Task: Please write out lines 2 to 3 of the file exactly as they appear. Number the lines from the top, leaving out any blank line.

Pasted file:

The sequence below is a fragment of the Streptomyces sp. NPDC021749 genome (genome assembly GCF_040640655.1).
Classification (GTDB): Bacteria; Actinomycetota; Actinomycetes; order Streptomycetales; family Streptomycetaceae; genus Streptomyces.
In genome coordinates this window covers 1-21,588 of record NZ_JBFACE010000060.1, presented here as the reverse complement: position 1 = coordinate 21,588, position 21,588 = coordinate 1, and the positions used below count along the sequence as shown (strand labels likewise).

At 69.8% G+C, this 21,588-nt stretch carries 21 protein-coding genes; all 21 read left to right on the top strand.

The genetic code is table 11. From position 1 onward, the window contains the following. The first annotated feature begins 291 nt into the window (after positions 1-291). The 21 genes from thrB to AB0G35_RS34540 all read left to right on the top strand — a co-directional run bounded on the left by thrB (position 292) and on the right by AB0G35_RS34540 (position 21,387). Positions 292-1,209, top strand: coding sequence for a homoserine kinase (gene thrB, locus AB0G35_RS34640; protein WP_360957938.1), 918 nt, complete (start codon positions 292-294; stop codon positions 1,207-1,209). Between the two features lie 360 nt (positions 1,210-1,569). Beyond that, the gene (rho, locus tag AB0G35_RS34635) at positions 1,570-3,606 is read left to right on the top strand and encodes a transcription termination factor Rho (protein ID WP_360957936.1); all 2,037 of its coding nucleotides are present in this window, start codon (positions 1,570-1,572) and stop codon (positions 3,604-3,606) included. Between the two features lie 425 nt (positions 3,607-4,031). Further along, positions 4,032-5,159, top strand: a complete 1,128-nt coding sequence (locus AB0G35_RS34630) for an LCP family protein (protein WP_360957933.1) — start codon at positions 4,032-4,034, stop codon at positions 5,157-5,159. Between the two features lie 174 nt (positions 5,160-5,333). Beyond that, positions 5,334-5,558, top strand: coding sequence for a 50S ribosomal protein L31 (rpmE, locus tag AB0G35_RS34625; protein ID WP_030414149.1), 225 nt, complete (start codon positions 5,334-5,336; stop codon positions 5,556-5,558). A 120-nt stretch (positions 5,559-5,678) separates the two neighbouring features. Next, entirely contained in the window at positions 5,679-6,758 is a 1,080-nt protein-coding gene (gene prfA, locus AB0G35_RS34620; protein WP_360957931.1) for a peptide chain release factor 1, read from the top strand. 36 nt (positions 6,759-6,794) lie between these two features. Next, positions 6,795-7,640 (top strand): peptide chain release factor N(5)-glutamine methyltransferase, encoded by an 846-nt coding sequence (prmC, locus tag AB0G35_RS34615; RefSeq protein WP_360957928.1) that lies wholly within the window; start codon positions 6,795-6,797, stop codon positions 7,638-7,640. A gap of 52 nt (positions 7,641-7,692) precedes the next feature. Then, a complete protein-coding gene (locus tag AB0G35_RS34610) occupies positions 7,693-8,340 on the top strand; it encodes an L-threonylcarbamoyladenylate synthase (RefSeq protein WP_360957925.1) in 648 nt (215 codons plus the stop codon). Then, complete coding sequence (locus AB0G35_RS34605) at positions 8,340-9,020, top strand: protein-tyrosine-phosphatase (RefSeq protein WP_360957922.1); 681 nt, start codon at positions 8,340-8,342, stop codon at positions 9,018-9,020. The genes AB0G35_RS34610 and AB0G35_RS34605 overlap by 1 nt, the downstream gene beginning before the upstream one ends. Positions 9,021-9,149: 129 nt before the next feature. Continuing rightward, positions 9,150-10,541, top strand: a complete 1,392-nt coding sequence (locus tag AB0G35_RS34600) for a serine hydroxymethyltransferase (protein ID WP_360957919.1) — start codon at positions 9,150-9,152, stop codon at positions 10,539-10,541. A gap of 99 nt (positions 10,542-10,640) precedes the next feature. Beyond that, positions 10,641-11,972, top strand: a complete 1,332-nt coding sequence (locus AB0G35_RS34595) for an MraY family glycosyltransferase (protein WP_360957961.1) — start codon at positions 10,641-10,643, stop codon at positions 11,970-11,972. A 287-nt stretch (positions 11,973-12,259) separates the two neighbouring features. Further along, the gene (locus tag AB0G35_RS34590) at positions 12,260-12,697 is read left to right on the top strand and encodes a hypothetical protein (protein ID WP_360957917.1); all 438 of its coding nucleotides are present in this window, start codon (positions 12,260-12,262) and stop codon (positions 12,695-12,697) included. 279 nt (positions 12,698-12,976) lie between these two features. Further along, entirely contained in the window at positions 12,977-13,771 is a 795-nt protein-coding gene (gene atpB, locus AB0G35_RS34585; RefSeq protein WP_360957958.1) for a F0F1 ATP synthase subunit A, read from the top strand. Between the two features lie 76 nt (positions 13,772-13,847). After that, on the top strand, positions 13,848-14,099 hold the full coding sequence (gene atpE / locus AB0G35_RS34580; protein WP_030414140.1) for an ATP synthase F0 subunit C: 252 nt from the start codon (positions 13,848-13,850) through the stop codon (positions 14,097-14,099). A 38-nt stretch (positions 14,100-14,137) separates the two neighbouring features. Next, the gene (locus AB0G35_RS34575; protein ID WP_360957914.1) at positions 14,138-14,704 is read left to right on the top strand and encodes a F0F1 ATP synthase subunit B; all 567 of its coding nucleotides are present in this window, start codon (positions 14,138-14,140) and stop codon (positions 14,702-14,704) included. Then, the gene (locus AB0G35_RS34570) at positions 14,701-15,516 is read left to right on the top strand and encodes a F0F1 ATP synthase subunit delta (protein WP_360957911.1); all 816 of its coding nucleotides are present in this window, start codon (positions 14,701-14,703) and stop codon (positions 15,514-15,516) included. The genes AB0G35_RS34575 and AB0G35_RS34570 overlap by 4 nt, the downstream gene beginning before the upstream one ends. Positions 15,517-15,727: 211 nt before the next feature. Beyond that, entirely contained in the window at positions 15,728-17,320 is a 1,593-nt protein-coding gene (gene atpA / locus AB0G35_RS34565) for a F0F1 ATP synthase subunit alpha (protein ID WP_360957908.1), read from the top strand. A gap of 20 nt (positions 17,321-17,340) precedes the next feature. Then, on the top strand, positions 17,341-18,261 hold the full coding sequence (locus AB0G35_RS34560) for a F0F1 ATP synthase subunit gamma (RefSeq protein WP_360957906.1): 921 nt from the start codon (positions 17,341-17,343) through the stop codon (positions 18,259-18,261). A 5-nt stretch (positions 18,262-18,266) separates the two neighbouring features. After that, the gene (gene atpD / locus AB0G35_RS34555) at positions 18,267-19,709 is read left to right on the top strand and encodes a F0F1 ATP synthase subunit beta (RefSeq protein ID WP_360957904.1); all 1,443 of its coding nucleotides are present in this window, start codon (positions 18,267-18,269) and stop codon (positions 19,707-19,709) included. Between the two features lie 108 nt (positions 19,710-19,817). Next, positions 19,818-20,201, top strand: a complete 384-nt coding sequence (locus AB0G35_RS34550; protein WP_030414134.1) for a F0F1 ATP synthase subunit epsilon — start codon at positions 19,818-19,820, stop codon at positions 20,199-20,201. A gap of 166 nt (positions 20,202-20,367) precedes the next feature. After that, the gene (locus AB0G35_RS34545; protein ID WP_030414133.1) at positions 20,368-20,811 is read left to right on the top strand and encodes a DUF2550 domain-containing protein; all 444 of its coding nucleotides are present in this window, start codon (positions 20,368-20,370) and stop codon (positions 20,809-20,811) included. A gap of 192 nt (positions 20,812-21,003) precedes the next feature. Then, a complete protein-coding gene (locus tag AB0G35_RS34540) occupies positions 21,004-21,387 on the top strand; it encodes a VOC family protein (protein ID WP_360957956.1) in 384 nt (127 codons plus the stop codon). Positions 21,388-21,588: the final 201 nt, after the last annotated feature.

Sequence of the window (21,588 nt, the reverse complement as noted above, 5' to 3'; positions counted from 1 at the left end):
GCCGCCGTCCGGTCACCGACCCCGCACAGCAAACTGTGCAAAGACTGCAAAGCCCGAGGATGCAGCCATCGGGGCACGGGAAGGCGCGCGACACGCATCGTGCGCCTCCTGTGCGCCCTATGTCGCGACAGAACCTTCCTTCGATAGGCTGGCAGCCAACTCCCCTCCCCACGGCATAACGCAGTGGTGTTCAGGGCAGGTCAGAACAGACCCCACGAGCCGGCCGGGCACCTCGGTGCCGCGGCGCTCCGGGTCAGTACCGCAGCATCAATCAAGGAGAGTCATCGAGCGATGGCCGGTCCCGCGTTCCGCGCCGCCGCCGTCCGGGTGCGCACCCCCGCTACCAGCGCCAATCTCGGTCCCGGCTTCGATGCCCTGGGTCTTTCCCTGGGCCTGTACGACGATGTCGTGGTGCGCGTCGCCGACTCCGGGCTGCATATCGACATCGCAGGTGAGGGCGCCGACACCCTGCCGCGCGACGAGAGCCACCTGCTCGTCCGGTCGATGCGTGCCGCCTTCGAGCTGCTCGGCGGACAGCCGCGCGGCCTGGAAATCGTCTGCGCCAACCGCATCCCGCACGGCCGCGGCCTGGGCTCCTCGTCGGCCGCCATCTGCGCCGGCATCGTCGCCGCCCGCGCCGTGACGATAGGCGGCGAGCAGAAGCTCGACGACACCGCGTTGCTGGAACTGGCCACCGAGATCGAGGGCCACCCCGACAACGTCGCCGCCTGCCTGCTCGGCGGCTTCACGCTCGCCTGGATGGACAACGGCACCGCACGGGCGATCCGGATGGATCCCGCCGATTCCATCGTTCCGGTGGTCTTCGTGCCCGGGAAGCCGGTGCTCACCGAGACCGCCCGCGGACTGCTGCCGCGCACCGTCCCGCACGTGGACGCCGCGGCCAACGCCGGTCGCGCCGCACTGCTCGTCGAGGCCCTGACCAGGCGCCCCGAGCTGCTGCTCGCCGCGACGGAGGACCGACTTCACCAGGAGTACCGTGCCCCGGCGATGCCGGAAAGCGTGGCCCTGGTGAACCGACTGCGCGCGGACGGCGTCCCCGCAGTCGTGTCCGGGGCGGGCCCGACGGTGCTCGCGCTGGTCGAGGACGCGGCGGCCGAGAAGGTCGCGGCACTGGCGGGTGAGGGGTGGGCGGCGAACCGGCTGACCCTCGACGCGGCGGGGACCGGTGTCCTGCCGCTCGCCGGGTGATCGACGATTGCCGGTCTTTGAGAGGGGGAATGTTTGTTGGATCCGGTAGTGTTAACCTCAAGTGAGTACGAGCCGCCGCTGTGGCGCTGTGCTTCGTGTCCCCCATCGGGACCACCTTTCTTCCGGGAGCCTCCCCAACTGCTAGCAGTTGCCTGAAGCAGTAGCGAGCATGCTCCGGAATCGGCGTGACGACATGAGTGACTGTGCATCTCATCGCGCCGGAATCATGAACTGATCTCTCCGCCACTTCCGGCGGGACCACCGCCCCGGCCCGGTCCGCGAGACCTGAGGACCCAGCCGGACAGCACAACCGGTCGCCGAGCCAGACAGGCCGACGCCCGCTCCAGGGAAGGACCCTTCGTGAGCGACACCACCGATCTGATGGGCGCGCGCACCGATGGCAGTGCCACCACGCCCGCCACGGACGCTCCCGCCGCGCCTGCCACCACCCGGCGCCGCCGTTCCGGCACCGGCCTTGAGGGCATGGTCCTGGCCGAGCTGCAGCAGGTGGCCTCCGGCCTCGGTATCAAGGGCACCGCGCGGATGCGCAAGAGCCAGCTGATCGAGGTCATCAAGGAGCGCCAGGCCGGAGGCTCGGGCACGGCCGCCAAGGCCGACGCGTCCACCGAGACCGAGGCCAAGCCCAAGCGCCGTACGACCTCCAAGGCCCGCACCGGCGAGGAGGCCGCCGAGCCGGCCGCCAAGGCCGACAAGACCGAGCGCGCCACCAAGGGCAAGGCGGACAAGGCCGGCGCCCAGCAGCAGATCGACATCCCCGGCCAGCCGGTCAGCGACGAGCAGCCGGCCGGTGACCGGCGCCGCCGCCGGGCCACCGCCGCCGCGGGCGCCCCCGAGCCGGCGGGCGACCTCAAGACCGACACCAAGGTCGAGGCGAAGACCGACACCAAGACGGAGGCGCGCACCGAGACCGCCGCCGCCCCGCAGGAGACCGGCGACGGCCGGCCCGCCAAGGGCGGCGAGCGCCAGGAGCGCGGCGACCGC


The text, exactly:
Classification (GTDB): Bacteria; Actinomycetota; Actinomycetes; order Streptomycetales; family Streptomycetaceae; genus Streptomyces.
In genome coordinates this window covers 1-21,588 of record NZ_JBFACE010000060.1, presented here as the reverse complement: position 1 = coordinate 21,588, position 21,588 = coordinate 1, and the positions used below count along the sequence as shown (strand labels likewise).